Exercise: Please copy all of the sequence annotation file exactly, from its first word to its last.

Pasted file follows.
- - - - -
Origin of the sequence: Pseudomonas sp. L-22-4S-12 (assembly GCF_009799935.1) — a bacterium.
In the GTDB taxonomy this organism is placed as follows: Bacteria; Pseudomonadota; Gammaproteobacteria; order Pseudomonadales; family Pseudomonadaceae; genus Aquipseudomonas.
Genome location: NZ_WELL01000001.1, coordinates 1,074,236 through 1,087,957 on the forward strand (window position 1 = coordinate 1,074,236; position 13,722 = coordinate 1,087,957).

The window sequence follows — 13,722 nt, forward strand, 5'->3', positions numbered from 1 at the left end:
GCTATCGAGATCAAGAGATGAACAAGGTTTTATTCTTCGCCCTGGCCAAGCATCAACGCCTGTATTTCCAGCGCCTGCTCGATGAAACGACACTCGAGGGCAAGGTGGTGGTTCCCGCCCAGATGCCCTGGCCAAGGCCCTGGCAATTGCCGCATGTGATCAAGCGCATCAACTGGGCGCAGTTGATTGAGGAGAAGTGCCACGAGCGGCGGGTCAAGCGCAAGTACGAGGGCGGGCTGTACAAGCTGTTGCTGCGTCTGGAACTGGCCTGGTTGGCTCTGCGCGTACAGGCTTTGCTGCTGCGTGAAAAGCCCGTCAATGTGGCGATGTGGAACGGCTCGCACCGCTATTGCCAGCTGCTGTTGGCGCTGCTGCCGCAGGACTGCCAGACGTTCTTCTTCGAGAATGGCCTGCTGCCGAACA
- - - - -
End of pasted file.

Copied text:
Origin of the sequence: Pseudomonas sp. L-22-4S-12 (assembly GCF_009799935.1) — a bacterium.
In the GTDB taxonomy this organism is placed as follows: Bacteria; Pseudomonadota; Gammaproteobacteria; order Pseudomonadales; family Pseudomonadaceae; genus Aquipseudomonas.
Genome location: NZ_WELL01000001.1, coordinates 1,074,236 through 1,087,957 on the forward strand (window position 1 = coordinate 1,074,236; position 13,722 = coordinate 1,087,957).

The window sequence follows — 13,722 nt, forward strand, 5'->3', positions numbered from 1 at the left end:
GCTATCGAGATCAAGAGATGAACAAGGTTTTATTCTTCGCCCTGGCCAAGCATCAACGCCTGTATTTCCAGCGCCTGCTCGATGAAACGACACTCGAGGGCAAGGTGGTGGTTCCCGCCCAGATGCCCTGGCCAAGGCCCTGGCAATTGCCGCATGTGATCAAGCGCATCAACTGGGCGCAGTTGATTGAGGAGAAGTGCCACGAGCGGCGGGTCAAGCGCAAGTACGAGGGCGGGCTGTACAAGCTGTTGCTGCGTCTGGAACTGGCCTGGTTGGCTCTGCGCGTACAGGCTTTGCTGCTGCGTGAAAAGCCCGTCAATGTGGCGATGTGGAACGGCTCGCACCGCTATTGCCAGCTGCTGTTGGCGCTGCTGCCGCAGGACTGCCAGACGTTCTTCTTCGAGAATGGCCTGCTGCCGAACA